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ASN Wikibase Occurrence # 162506
Last updated: 10 November 2020
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Date:25-NOV-2013
Time:18:04
Type:Silhouette image of generic PA23 model; specific model in this crash may look slightly different
Piper PA-23-160 Apache
Owner/operator:Private
Registration: N4016P
C/n / msn: 23-1491
Fatalities:Fatalities: 1 / Occupants: 1
Aircraft damage: Substantial
Category:Accident
Location:Twin Lakes Airport - KS17, Graniteville, SC -   United States of America
Phase: Take off
Nature:Private
Departure airport:Graniteville, SC (S17)
Destination airport:Graniteville, SC (S17)
Investigating agency: NTSB
Narrative:
During the initial climb after a night takeoff, the left engine lost power. A witness reported that the pilot attempted to return to the runway he had taken off from, but he lost control. The airplane descended, struck trees, and came to rest next to a taxiway that paralleled the departure runway.

Examination of the wreckage revealed that the airplane had not been configured for single engine flight; the left engine's propeller was not feathered, and the landing gear was down. Because the hydraulic pump was installed on the left engine, it would not have been operating after the engine lost power. Therefore, the pilot would have had to manually retract the landing gear by pumping the emergency pump handle 30 to 40 times. However, given the pilot's decision to return to the airport, he may have elected not to retract the landing gear. With the left engine's propeller not feathered and the landing gear down, the airplane would have rapidly decelerated unless the pilot lowered the airplane's nose to maintain airspeed. Additionally, in order to maintain control during the right turn, the pilot needed to counteract the tendency for the airplane's bank angle to increase due to the asymmetrical power from the right engine. The airplane's airspeed likely decreased below the single engine minimum controllable airspeed (Vmc), which resulted in the loss of control.

Before the accident, the pilot conveyed concerns about the airplane's left fuel valve control to two separate airframe and powerplant mechanics. During the conversations, he detailed his plans to troubleshoot and attempt to repair the problem himself. The mechanics urged the pilot not to perform the maintenance himself and to have the problem diagnosed by a knowledgeable certificated mechanic. The pilot was not a certificated mechanic and was not authorized to perform maintenance on the accident airplane.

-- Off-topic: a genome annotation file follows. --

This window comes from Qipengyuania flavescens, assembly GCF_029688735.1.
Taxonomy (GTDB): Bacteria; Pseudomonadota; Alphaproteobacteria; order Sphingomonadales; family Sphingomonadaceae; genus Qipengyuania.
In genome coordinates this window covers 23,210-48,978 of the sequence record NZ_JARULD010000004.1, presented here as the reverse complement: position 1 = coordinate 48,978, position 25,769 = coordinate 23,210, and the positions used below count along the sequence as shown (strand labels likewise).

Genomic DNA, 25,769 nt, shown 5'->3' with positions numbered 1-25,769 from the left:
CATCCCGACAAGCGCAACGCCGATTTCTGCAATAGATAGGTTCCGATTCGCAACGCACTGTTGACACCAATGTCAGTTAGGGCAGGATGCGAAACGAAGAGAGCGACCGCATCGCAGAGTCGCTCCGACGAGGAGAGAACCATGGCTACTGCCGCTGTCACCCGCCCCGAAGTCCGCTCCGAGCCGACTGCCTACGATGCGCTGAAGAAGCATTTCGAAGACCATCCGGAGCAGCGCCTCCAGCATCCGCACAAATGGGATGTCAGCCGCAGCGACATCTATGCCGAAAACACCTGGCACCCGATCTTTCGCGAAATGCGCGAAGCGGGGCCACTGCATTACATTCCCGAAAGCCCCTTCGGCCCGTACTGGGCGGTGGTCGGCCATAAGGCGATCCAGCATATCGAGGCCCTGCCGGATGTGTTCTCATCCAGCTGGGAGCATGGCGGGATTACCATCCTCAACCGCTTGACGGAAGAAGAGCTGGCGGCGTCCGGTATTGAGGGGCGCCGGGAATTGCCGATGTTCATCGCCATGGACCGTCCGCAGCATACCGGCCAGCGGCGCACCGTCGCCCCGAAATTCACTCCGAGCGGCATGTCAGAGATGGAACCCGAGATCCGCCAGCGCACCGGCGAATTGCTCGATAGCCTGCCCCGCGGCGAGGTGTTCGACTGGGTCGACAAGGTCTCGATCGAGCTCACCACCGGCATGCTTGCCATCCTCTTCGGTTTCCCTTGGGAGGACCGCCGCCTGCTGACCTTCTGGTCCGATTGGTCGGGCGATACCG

Postaccident examination of the airplane's fuel system revealed that, although the left and right fuel valve controls were selected to the main tank positions, the left and right main fuel tank shutoff valves were closed, and the left and right auxiliary fuel tank shutoff valves were open. Therefore, the left and right engines were being supplied with fuel from their respective auxiliary tanks instead of from the main tanks. The fuel tanks were damaged; however, fuel was observed in the corners of the left and right main tanks and in the right auxiliary tank, but the left auxiliary fuel tank was devoid of fuel. Therefore, the left engine loss of power was due to fuel starvation.

Examination of the fuel valve control cable assemblies revealed that neither the left or right cable assembly was connected to its respective auxiliary fuel valve arm assembly, which controlled both the main and auxiliary fuel shutoff valves. Because the securing hardware was still in place and was undamaged, it is likely that the control cable assemblies had, at some point, been disconnected from the arm assemblies and not reconnected. This resulted in the engines receiving fuel from the auxiliary tanks when the fuel valve controls were selected to the main tank positions. Given the pilot's discussions with the mechanics, it is likely that he disconnected the control cable assemblies from the arm assemblies when he attempted to troubleshoot the problem.


Probable Cause: The pilot's improper maintenance of the airplane's fuel system, which resulted a loss of power in the left engine due to fuel starvation. Also causal was the pilot's failure to maintain minimum controllable airspeed following the loss of engine power, which resulted in a loss of airplane control.

Sources:

NTSB: https://www.ntsb.gov/_layouts/ntsb.aviation/brief.aspx?ev_id=20131125X94952&key=1
FAA register: http://registry.faa.gov/aircraftinquiry/NNum_Results.aspx?NNumbertxt=4016P


Revision history:

Date/timeContributorUpdates
26-Nov-2013 01:34 Geno Added
26-Nov-2013 06:41 Geno Updated [Aircraft type, Total fatalities, Total occupants, Other fatalities, Source, Narrative]
26-Nov-2013 17:26 Geno Updated [Aircraft type, Registration, Cn, Operator, Source, Embed code, Damage, Narrative]
26-Nov-2013 17:53 Alpine Flight Updated [Time, Location, Damage, Narrative]
06-Dec-2013 22:54 Geno Updated [Time, Phase, Nature, Departure airport, Source, Narrative]
21-Dec-2016 19:28 ASN Update Bot Updated [Time, Damage, Category, Investigating agency]
29-Nov-2017 09:23 ASN Update Bot Updated [Operator, Other fatalities, Departure airport, Destination airport, Source, Narrative]

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